Sunday, June 23, 2024

Do you feel safe at home?

Domestic violence has been a plague throughout human history, but only in recent decades has it come to the forefront of medical and legal concerns.

Domestic violence or "intimate partner violence", is a pattern of behavior in any relationship that is used to gain or maintain power and control over an intimate partner. Abuse can be physical, sexual, emotional, or psychological.

While domestic violence most commonly involves a male against a female, the victim can be of any gender or age.

How common is domestic violence? Nearly 3 in 10 women (29%) and 1 in 10 men (10%) in the US have experienced rape, physical violence, and/or stalking by a partner and reported it having an impact on their functioning. In the United States, more than 10 million adults experience domestic violence annually.

Since the abuser is a spouse or companion, and often repeatedly apologizes and promises to stop, the victim is often reluctant to call the police, and the pattern continues.

If there are children, the victim may be even more reluctant to separate, and the children become emotionally (if not physically) traumatized.

Once thought of as a problem among lower socioeconomic classes, we now know that domestic violence is prevalent in every community, and can affect anyone regardless of age, socioeconomic status, sexual orientation, gender, race, religion, or nationality.

If you are the victim, or you know someone who is a victim, what can you do? First, know that it is NOT your fault. Disagreements among spouses or other domestic partners are normal and common, but never justify violence.

If you feel you are in immediate danger, call 911 and get help getting away from your abuser.

Find someone you can trust and seek their help. This may be your physician, pastor, or a close friend or relative. You almost certainly cannot solve the problem yourself.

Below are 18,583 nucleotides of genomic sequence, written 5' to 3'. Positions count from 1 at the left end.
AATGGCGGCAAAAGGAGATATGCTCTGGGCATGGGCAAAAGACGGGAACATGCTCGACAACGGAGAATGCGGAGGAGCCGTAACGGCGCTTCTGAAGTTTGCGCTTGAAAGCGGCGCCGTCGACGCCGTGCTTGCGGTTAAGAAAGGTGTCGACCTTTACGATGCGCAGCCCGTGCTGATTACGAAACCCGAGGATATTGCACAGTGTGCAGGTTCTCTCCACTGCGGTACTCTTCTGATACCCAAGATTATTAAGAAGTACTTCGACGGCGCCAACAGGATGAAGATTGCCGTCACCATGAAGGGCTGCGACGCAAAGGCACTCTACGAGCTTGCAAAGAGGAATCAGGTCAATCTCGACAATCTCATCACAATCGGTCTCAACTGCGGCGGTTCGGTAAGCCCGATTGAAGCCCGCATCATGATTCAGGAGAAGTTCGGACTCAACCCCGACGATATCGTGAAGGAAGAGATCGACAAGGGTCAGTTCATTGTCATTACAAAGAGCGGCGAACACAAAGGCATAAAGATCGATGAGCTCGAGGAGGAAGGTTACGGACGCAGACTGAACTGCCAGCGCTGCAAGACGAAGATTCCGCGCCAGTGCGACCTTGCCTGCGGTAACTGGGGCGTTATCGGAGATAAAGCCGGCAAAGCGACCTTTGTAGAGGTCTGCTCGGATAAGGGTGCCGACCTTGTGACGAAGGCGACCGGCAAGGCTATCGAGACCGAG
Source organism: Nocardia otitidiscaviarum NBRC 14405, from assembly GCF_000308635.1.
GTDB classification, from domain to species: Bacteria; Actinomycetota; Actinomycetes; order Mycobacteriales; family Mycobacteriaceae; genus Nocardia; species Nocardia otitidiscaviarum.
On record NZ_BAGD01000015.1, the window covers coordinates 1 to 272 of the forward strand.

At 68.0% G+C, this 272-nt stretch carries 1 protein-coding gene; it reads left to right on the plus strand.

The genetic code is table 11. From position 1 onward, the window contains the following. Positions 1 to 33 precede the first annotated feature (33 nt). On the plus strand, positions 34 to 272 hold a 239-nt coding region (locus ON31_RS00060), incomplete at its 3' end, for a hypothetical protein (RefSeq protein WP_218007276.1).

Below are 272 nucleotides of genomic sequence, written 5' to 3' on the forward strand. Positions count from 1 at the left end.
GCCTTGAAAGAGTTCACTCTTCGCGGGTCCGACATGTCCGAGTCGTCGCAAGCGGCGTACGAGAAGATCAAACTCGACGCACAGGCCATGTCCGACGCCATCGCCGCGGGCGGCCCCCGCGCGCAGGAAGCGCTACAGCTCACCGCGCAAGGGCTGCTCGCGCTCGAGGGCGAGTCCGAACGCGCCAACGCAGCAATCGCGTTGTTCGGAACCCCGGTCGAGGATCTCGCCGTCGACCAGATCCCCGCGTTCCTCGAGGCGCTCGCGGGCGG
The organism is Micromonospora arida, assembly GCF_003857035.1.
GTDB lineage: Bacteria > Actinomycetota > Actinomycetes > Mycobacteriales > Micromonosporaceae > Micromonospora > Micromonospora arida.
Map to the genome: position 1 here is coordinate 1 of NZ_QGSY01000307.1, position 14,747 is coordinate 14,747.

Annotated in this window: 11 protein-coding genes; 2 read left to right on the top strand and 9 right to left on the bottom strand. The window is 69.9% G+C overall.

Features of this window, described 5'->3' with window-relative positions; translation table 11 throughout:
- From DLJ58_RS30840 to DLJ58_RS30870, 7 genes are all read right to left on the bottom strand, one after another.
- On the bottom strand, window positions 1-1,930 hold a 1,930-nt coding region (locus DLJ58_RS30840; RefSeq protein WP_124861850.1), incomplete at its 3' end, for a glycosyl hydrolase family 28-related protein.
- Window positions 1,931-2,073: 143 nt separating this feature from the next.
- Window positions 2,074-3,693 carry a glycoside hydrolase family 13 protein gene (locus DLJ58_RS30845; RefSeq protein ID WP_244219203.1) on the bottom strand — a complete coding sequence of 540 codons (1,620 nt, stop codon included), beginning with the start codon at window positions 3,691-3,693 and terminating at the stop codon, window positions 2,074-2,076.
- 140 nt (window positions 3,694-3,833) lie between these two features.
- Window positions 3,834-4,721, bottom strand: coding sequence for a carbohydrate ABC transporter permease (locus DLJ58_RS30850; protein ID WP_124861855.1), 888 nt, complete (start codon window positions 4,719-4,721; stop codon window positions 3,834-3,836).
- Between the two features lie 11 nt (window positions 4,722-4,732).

For anonymous, confidential help, 24/7, call the National Domestic Violence Hotline at 1-800-799-7233 (SAFE) or 1-800-787-3224 (TTY). Almost every state has 24/7 hotlines and most offer immediate help with shelter and legal resources.

If you suspect a friend or relative may be a victim, you can help. Be aware of clues such as bruising, cut lip or emotional withdrawal. Listen – let them know you want to help – but do not offer concrete advice until asked. Believe them – you may find it hard to believe but know how common the problem is.

Reassure them that you believe them, that it is NOT their fault and that they do NOT “deserve” what is happening. Help the victim create a safety plan that can be put into action if violence occurs again or if they decide to leave the situation.

This should include a safe place to go in an emergency, or if they decide to leave, a way to let family or friends know what is happening and an "escape bag" with cash, important documents (birth certificates, social security cards, etc.), keys, toiletries, and a change of clothes that can be easily accessed in a crisis.

Domestic violence will probably never disappear, but you do not have to accept it.

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